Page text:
Revocable Trusts

Revocable Trusts

What is a Revocable Trust?

A revocable trust is a special document used to manage your assets during your lifetime, and at your death distribute those same assets without going through “probate.” The document is called a “trust agreement,” sometimes called a “declaration of trust.” The parties to the agreement are the “grantor” who creates and funds the trust, the “trustee” who manages the trust, and the “beneficiary.” This type of trust is called revocable because you can do just that, revoke the trust or amend it during your lifetime as long as you are competent. You can be the trustee, or you can appoint an individual, bank, or trust company to be the trustee.

Revocable trusts are popular planning devices because you do not give up control of your assets. You can change the beneficiaries at any time until your death or incapacity. You remain in charge of the investing and can withdraw income and principal as you wish.

Some of the reasons you may want to create a revocable trust are to avoid probate or avoid the appointment of a Guardian for your property if you are incapacitated. The Trustee managing your trust property can be given careful instructions and guidance from you on the investment and distribution of the trust property.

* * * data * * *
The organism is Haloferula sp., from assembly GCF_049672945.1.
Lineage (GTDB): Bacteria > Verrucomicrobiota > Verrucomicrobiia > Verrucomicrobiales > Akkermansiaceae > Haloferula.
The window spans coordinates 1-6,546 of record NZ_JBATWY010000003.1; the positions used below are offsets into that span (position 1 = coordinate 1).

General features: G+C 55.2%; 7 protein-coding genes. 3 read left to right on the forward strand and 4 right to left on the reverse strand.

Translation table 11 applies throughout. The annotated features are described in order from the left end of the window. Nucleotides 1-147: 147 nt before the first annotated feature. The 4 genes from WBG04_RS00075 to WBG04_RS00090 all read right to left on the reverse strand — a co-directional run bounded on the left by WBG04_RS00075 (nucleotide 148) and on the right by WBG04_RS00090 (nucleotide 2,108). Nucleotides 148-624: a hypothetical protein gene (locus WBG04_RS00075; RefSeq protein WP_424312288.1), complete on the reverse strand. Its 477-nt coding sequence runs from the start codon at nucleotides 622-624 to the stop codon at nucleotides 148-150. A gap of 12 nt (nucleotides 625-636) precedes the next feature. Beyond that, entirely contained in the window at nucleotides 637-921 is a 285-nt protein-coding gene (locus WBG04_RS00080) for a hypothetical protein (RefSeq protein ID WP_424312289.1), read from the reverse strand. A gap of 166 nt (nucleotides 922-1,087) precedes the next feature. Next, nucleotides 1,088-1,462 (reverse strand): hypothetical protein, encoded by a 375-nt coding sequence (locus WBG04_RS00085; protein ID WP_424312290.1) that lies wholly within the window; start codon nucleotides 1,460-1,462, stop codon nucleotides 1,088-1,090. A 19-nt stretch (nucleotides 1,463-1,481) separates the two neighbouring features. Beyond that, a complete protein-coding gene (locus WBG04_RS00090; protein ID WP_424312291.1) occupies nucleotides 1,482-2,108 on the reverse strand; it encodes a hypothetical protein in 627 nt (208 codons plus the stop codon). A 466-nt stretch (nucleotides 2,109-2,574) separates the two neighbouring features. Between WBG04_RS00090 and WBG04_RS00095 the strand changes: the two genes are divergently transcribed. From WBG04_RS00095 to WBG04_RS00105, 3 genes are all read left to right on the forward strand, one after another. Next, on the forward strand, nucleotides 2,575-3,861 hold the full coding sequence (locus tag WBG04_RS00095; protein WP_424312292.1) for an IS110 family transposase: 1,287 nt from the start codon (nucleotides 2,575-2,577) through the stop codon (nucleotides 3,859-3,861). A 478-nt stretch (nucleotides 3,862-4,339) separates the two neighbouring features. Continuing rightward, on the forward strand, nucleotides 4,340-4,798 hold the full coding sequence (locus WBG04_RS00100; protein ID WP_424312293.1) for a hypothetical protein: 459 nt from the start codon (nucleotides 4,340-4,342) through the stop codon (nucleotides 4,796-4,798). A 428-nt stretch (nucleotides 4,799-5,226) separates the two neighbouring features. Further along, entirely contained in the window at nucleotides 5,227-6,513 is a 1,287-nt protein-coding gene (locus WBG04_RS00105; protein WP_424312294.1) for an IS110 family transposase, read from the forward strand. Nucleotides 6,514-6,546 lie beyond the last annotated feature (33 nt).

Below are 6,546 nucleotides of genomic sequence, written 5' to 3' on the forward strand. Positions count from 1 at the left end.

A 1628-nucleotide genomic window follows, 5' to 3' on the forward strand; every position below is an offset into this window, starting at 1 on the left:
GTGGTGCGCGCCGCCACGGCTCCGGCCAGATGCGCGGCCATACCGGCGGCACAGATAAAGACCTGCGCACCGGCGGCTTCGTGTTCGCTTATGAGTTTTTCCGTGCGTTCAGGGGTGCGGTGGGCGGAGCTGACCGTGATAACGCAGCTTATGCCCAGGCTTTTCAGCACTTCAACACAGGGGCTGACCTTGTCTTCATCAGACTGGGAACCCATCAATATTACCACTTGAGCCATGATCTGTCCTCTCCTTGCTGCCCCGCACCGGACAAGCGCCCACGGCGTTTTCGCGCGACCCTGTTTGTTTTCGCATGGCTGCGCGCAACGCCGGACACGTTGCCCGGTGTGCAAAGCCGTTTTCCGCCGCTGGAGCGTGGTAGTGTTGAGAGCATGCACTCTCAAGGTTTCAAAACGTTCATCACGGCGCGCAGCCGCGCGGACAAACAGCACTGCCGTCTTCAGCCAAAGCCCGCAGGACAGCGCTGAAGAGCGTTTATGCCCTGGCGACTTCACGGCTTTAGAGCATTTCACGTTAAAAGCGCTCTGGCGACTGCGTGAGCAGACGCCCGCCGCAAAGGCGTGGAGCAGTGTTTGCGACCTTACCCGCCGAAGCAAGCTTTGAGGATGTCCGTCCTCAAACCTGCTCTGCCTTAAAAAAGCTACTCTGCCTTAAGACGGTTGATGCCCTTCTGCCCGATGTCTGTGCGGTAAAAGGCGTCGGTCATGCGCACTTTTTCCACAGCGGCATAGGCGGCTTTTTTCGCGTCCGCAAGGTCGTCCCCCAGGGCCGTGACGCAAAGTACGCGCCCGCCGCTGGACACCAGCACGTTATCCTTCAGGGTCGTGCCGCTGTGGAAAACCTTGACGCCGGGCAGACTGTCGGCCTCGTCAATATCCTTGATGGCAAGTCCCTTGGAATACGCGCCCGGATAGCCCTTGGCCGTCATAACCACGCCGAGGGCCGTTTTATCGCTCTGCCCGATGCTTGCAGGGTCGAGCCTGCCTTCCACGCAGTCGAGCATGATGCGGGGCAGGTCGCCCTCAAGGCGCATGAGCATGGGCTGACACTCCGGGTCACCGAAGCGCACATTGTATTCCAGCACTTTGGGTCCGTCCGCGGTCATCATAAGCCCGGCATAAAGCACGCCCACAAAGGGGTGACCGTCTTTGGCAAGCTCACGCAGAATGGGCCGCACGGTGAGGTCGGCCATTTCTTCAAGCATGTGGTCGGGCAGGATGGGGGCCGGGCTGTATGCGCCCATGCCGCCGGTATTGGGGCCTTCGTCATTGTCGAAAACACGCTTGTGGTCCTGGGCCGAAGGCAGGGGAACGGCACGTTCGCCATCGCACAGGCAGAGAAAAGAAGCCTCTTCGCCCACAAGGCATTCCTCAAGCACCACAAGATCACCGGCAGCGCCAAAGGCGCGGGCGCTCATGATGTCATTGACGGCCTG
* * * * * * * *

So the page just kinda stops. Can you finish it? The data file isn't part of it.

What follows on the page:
Revocable trusts are also called “will substitutes” because they can and usually do have the same provisions for the distribution of your estate at your death as your will. In fact it is common to combine a will, called a “pour over will” with the trust to make sure your assets are added to the trust at your death and distributed according to your wishes. Relying on a pour over will to add assets to a trust is not recommended. To avoid probate, your assets should be transferred to the trust during your life. This is called “funding” the trust. Not all assets can be transferred to a revocable trust. Consult your attorney or tax advisor before transferring assets to a trust.

The choice of a trustee is critically important. Although the trustee has strict duties under law, they largely administer your trust without court supervision. This reduces costs, but makes abuse of your trust and confidence easy to do. You simply must not appoint anyone to this role that has not demonstrated trustworthiness. It is better to appoint a Bank or Trust Company as trustee if your assets justify the added expense.

Certain trust provisions may not be in a beneficiary’s best interest and can cost them valuable support if receiving Medicaid or other benefits. A revocable trust should be prepared by an attorney with experience in estate planning and trust drafting to protect not only your wishes, but the beneficiaries of your estate.

Authored by Stephen Connelly
Reviewed by Ailish O’Connor